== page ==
DXC Technology Company
ROBBINS GELLER RUDMAN & DOWD LLP FILES CLASS ACTION SUIT AGAINST DXC TECHNOLOGY COMPANY
San Diego – December 27, 2018 – Robbins Geller Rudman & Dowd LLP (http://www.rgrdlaw.com/cases/dxctechnology/) today announced that a class action has been commenced by an institutional investor on behalf of purchasers of DXC Technology Company (NYSE:DXC) common stock during the period between February 8, 2018 and November 6, 2018 (the “Class Period”). This action was filed in the Eastern District of Virginia and is captioned City of Warren Police and Fire Retirement System v. DXC Technology Company, et al., No. 18-cv-1599.
The Private Securities Litigation Reform Act of 1995 permits any investor who purchased DXC common stock during the Class Period to seek appointment as lead plaintiff. A lead plaintiff acts on behalf of all other class members in directing the litigation. The lead plaintiff can select a law firm of its choice. An investor’s ability to share in any potential future recovery is not dependent upon serving as lead plaintiff. If you wish to serve as lead plaintiff, you must move the Court no later than 60 days from today. If you wish to discuss this action or have any questions concerning this notice or your rights or interests, please contact plaintiff’s counsel, Darren Robbins of Robbins Geller at 800/449-4900 or 619/231-1058, or via e-mail at email@example.com. You can view a copy of the complaint as filed at http://www.rgrdlaw.com/cases/dxctechnology/.
The complaint charges DXC and certain of its officers with violations of the Securities Exchange Act of 1934. DXC purports to be a leader in the information technology (“IT”) services space, focusing on helping clients decrease IT infrastructure costs and advance to digital technology.
The complaint alleges that, during the Class Period, defendants made false and misleading statements and/or failed to disclose adverse information regarding the Company’s business and prospects. Specifically, defendants failed to disclose that the Company had changed or planned to change the operations of its sales teams, deploying generalized sales teams as opposed to the specialized teams that were better capable of delivering specialized services to its clients; that the Company’s workforce optimization strategy of sharply reducing staff while reducing costs was resulting in a shortage of sales personnel who could execute on demand for services, thereby risking and ultimately losing sales and revenue opportunities; and that, as a consequence, the Company’s revenue and financial performance guidance for fiscal 2019 was without a reasonable basis. As a result of defendants’ material misrepresentations and omissions, DXC’s stock traded at artificially inflated prices, reaching a Class Period high of more than $96.00 per share, and the individual defendants were able to sell a total of 215,549 shares of their DXC stock for proceeds of more than $19.8 million at artificially inflated prices.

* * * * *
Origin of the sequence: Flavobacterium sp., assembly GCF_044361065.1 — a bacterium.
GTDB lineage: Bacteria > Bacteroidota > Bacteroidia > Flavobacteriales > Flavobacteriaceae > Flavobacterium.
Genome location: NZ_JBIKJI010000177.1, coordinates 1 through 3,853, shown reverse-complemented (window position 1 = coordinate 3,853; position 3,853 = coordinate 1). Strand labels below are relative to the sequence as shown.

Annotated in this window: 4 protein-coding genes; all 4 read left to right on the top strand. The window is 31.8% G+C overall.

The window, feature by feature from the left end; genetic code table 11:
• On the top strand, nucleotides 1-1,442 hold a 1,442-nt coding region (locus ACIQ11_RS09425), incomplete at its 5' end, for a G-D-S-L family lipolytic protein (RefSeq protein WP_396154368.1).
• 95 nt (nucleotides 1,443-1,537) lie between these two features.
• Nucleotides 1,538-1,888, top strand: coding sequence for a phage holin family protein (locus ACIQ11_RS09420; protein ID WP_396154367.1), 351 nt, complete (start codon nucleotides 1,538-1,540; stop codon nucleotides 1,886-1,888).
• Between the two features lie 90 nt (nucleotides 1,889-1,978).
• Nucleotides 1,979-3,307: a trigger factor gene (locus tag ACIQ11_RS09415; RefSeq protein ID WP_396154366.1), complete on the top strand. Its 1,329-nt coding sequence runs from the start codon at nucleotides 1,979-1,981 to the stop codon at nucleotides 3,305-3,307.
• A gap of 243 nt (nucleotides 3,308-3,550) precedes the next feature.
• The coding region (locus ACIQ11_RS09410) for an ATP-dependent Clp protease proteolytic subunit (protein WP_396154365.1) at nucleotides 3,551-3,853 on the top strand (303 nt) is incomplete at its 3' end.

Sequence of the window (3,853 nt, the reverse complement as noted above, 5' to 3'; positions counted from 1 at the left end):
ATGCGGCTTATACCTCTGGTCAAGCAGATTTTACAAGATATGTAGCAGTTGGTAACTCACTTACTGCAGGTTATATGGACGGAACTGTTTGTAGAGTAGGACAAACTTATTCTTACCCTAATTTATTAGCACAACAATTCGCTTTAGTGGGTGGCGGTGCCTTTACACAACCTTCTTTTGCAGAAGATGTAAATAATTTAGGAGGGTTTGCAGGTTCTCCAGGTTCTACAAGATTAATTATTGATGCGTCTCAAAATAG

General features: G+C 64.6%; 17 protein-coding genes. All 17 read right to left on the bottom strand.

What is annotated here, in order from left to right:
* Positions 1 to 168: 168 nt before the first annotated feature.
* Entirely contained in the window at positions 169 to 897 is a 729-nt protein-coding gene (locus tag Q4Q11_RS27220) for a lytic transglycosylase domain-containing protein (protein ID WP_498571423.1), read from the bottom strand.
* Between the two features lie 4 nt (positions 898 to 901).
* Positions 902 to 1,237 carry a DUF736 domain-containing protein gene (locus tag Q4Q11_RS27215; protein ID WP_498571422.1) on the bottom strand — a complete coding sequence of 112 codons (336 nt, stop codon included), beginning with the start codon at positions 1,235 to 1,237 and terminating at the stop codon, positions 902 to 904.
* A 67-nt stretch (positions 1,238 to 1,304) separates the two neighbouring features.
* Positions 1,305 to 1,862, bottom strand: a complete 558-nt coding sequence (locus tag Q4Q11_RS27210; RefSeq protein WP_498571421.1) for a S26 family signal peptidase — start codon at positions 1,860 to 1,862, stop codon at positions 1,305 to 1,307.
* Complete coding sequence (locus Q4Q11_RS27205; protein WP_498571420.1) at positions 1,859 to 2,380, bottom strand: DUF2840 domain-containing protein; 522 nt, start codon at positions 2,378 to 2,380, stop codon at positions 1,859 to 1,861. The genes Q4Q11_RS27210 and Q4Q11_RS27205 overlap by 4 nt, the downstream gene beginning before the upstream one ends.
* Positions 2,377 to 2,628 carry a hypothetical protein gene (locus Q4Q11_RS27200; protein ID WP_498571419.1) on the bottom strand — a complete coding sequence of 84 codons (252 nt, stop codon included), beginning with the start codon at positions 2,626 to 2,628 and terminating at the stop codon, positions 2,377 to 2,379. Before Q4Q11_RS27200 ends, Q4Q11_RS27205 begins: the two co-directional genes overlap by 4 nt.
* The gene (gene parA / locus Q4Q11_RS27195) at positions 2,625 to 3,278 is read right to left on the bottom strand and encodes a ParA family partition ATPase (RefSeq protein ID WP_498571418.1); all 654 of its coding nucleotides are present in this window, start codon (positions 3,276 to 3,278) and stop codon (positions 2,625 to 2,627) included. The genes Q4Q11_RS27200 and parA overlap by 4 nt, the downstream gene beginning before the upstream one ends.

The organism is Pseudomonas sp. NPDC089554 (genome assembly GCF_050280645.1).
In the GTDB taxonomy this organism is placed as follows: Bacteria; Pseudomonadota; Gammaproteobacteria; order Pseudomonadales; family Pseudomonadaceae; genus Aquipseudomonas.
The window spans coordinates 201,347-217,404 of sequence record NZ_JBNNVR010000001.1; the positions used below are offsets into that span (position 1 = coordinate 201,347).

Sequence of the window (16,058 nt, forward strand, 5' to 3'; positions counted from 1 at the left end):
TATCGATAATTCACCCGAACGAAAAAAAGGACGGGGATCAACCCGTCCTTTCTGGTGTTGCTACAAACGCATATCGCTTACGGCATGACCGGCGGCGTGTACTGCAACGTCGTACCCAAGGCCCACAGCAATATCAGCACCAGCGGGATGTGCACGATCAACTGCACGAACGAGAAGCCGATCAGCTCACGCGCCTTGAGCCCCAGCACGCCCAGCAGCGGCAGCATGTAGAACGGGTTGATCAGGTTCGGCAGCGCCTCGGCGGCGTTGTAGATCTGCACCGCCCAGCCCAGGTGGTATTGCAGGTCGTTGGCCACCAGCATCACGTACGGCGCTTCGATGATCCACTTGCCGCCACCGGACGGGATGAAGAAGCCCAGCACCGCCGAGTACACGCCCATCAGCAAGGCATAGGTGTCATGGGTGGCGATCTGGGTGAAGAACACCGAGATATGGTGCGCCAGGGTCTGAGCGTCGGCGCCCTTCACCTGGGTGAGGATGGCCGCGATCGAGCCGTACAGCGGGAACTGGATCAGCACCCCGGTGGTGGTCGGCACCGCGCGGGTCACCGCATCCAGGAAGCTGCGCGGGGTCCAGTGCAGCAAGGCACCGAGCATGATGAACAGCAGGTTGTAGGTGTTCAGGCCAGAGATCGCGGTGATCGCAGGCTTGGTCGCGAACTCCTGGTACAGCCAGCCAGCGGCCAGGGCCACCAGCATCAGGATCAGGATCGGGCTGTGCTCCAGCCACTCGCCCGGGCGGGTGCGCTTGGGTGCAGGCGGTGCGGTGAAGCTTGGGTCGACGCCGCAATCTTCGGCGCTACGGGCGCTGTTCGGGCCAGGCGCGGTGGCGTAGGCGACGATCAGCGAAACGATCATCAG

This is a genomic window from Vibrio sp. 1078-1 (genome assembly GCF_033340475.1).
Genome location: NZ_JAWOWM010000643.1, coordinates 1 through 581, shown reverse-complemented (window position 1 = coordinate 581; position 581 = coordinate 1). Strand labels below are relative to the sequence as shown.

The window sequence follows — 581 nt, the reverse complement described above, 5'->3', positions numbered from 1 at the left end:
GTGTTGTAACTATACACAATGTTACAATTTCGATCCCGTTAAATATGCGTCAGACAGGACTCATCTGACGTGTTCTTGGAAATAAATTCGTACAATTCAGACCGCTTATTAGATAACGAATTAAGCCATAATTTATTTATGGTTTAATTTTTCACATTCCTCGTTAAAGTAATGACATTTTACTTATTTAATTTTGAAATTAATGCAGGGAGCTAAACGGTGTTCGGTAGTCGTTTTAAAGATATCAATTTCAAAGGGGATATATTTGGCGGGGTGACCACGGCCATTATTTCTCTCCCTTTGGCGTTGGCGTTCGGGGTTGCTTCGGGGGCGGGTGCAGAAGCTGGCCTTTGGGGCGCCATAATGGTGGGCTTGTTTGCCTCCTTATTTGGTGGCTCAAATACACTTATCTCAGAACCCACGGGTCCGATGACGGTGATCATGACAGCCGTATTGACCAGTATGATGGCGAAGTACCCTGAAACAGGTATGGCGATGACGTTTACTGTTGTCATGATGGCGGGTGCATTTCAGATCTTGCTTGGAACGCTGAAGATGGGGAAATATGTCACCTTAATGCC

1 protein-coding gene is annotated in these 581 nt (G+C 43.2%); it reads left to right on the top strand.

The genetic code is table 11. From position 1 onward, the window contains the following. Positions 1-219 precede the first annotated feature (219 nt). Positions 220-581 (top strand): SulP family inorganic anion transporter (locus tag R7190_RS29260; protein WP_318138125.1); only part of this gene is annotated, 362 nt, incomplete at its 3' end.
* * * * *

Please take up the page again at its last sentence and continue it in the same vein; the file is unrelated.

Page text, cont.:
On October 24, 2018, The Register published an exclusive article titled “DXC axes Americas boss amid latest deck chair musical.” The article discussed the early October 2018 surprise firing of the head of the Company’s Americas sales force due to a sharp decline in the region’s revenue and, specifically, a reported 10%-15% revenue shortfall. On this disclosure, the Company’s stock price fell 16%.
Later the same day, the Company filed a Form 8-K with the SEC in response to the news of the firing, which reiterated the Company’s fiscal 2019 earnings per share guidance.
Then on November 6, 2018, the Company reported its second quarter 2019 financial results in a press release, providing specific revenue, pre-tax earnings and gross margin results for the quarter. On the same day, during a conference call for investors, the Company also disclosed that it had lost sales to significant customers, that quarterly revenues would fall short of expectations by hundreds of millions of dollars, and that the Company would reduce its fiscal 2019 revenue outlook by $800 million. During the conference call, defendants also revealed that customers were scaling back upgrades in some instances, that the digital space was not growing at the previously reported rates, and that the Company had changed its sales approach for two quarters and that the approach had been reversed because it was not working. On the November 6, 2018 disclosures, the price of DXC stock declined 13%, from a close of $72.21 per share on November 6, 2018 to a close of $63.21 per share on November 7, 2018.
Plaintiff seeks to recover damages on behalf of all purchasers of DXC common stock during the Class Period (the “Class”). The plaintiff is represented by Robbins Geller, which has extensive experience in prosecuting investor class actions including actions involving financial fraud.
Robbins Geller is one of the world’s leading law firms representing investors in securities litigation. With 200 lawyers in 10 offices, Robbins Geller has obtained many of the largest securities class action recoveries in history. For five consecutive years, ISS Securities Class Action Services has ranked the Firm in its annual SCAS Top 50 Report as one of the top law firms in both amount recovered for shareholders and total number of class action settlements. Robbins Geller attorneys have helped shape the securities laws and recovered tens of billions of dollars on behalf of aggrieved victims. Beyond securing financial recoveries for defrauded investors, Robbins Geller also specializes in implementing corporate governance reforms, helping to improve the financial markets for investors worldwide. Please visit http://www.rgrdlaw.com for more information.